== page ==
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Twenty-eight years ago today, there was a civil war in Lebanon.  Israel, a bordering power, was intervening; Beirut, the Lebanese capital, was under occupation by Israeli forces.  The United States was also intervening in this war; Reagan later pulled out after a truck bombing at a Marine base, the same kind of thing that Clinton was called weak for.  In Beirut there were camps filled with refugees, both internal Lebanese refugees from the war and refugees who had been driven out of Palestine by Israeli settlers over the previous forty years.  The IDF had an agreement with the United States to not occupy West Beirut, where the camps of Sabra and Shatila were located.  Breaking this agreement, the IDF drove the PLO out of Beirut and put some soldiers controlling the entrances and exits.  Then, on the night of September 16th, a Lebanese Maronite Christian militia went into the Sabra and Shatila camps in IDF-supplied vehicles while Israeli troops guarded the exits and fired flares to provide lighting.  Over the course of the next two days, the Phalagists murdered thousands of refugees.

Follow below the fold to discover what happened next in When War Crimes Go Unpunished.

 Ariel Sharon, then the Israeli defense minister, was determined by the Israeli whitewashing commission to "bear personal responsibility" "for having disregarded the prospect of acts of vengeance and bloodshed... for having failed to take this danger into account when he decided to have the Phalangists enter the camps".  By having an allied militia do it for their own reasons, Sharon managed to find plausible deniability for his active role in planning the massacres.  Still, he eventually had to resign following protests in Israel that became violent leading to the murder of a protester.  That was the end of it: Sharon went on to become Prime Minister of Israel in 2001.

 If war crimes aren't prosecuted, war criminals get to continue their careers.  People who would want to commit further war crimes are emboldened, and future attempts to prosecute are accused of selective prosecution for political gain.   We teach our children that war crimes are acceptable.

 I don't think that John Yoo will ever be President.  Dick Cheney and Donald Rumsfeld are too old, but maybe Condoleeza Rice could come back into politics at some point.  The lot of them should be locked up for conspiracy to commit torture.  For his part in Iran-Contra, Admiral John Poindexter was convicted of several felonies, but the convictions were later reversed and he went to work for the Bush administration.  You may have heard of the Total Information Awareness project to spy on Americans; fortunately, it was never implemented, but he is still warmongering and fermongering on talk shows.  As is Oliver North, also briefly convicted for his role in Iran-Contra.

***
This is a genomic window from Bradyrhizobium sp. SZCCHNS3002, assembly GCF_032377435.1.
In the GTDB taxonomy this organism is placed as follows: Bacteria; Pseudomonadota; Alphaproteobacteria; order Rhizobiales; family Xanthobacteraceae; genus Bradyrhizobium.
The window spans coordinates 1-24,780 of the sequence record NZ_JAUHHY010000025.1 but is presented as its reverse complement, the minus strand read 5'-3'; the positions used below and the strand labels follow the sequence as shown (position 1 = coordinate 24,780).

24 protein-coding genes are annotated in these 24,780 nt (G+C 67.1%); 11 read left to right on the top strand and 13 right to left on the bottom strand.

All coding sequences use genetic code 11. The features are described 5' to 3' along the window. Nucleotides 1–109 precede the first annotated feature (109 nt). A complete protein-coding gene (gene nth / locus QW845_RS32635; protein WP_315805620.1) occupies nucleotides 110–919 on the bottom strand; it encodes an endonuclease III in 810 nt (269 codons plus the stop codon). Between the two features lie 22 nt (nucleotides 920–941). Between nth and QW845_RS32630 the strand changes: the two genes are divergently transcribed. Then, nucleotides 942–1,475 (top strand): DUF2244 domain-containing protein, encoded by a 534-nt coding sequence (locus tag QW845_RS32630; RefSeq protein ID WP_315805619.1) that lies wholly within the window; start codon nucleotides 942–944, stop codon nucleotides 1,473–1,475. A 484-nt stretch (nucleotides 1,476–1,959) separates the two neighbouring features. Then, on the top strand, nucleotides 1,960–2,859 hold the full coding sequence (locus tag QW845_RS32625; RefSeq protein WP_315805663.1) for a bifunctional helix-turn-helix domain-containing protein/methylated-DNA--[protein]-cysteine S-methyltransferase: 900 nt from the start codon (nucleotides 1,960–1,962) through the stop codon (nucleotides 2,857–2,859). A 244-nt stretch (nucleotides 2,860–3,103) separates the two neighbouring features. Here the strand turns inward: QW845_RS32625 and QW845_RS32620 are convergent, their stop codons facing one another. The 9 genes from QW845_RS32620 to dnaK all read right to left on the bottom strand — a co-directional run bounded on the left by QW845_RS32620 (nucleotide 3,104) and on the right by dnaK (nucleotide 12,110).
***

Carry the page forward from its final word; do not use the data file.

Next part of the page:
We can't blame Fox News for Nixon and Reagan.  As Michael Moore pointed out a few days ago, we shouldn't blame them for Iraq, either.  With the brief exception of Woodward and Bernstein, pretty much the entire traditional media has always refused to do their job.  Twenty and thirty years ago, as Presidents Nixon and Reagan broke the law, the question we had to ask ourselves was whether we believed in the rule of law or whether we would allow ourselves to be ruled by men.  We answered with Gerald Ford's pardon, a refusal to impeach Reagan and a vacation of convictions of the few small fish we actually pursued after Iran-Contra.  Today, the people who run large organizations operate under the assumption that they will not be prosecuted for crimes that occurred with their planning, consent and knowledge, from our corporate overlords to the people who ran Abu Ghraib to the former administration.  When prosecution was still in the Overton window, they said that policy differences shouldn't be criminalized.  The rule of law has been replaced by the rule of men.

 But today, the question we have to ask ourselves as Americans is, do we want to be Israel?  Do we want to be constantly at war and terrified of our neighbors?  Do we want to have war criminals in positions of power?  Do we want to get in completely pointless losing wars because our leaders want to look tough?

 Do we want our children to be signing bombs?

Originally posted to eigenlambda on Thu Sep 16, 2010 at 05:32 PM PDT.


Should war crimes be prosecuted?

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